Hypogonadal Men with BPH Benefit from Dutasteride
Dutasteride treatment significantly improves urinary symptoms and bone mineral density (BMD) in hypogonadal men with benign prostatic hyperplasia (BPH) and low baseline serum total and free testosterone levels, according to Japanese investigators.
In addition, the researchers found that men with relatively low serum total and free testosterone levels at baseline experienced the largest increase in these levels while on dutasteride.
Kazuyoshi Shigehara, MD, of Ishikawa Prefectural Central Hospital in Kanazawa City, and colleagues studied 76 men with BPH who were taking 0.5 mg dutasteride daily for 52 weeks. Patients experienced a significant mean 28.7% reduction in prostate volume and improvement in International Prostate Symptom Score (IPSS) from 15.7 to 13.5). Treatment also was associated with significant improvements in Overactive Bladder Symptom Score (OSBSS) from 5.3 to 4.5 and post-void residual volume (PVR) from 73 to 52 mL.
Results showed that 42 men (55%) had an increase of 20% or greater in total testosterone (group A), whereas the remaining 34 men (45%) had less than a 20% increased in total testosterone (group B).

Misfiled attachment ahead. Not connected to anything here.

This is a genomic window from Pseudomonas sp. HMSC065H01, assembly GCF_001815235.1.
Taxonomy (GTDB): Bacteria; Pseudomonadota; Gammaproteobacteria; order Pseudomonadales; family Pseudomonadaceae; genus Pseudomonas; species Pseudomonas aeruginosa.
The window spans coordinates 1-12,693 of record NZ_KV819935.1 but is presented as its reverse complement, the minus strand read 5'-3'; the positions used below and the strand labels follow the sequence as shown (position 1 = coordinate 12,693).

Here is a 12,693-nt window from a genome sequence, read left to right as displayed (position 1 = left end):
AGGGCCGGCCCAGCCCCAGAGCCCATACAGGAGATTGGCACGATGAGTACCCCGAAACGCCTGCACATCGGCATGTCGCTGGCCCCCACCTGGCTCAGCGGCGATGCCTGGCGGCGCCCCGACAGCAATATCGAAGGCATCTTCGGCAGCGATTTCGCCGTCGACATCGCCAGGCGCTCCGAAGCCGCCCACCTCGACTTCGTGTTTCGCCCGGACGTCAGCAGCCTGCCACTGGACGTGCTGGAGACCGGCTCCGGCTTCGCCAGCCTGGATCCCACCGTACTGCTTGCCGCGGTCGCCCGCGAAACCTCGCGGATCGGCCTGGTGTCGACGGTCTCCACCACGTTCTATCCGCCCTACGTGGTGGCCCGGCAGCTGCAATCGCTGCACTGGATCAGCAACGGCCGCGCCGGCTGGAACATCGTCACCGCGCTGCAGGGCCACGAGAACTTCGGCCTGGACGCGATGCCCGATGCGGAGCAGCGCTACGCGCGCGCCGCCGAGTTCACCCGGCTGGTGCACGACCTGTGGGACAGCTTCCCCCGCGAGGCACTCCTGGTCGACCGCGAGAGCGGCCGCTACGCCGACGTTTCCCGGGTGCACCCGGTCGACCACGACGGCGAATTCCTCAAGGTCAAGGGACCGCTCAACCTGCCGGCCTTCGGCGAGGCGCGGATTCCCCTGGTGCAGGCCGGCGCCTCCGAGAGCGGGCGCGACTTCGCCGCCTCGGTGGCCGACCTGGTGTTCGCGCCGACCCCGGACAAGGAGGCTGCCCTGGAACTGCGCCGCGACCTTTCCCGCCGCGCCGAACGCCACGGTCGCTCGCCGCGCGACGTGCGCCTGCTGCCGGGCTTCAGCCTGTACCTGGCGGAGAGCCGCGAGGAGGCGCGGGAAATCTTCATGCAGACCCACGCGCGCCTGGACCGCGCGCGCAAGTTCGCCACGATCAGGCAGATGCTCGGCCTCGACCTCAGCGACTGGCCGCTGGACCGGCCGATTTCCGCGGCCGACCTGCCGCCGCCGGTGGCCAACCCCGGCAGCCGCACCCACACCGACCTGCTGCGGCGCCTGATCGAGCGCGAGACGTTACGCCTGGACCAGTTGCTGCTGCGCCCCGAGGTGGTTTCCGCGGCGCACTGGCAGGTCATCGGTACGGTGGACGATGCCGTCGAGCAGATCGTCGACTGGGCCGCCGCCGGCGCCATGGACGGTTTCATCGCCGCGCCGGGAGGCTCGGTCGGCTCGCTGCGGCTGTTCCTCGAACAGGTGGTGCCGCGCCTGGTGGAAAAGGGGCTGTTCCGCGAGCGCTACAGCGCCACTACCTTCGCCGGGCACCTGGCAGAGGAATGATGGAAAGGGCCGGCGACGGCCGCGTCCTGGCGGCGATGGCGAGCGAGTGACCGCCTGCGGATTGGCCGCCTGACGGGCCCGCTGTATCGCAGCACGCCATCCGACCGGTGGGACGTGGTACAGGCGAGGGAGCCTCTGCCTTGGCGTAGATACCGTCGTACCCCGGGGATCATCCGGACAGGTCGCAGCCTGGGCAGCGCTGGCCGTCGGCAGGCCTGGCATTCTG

Group A experienced a significant mean increase in free testosterone (from 5.62 at baseline to 8.23 ng/mL at 12 months) and BMD/young adult mean (YAM) ratio (from 105.4% to 106.5%) and significant mean declines in PVR (from 74 to 50 mL), IPSS (from 16.6 to 13.5), and OABSS (from 5.3 to 4.8), Dr. Shigehara's group reported online ahead of print in The Aging Male. The researchers observed a significant decrease in free testosterone in group B (from 6.83 to 5.85 ng/mL), as well as a significant decrease in PVR (from 66 to 53 mL), but no significant change BMD/YAM ratio, IPSS, and OABSS.
Dutasteride had no clinically significant affect on body mass index, muscle volume, or serum values of low-density lipoprotein cholesterol, high-density lipoprotein cholesterol, triglycerides, or blood sugar in either group.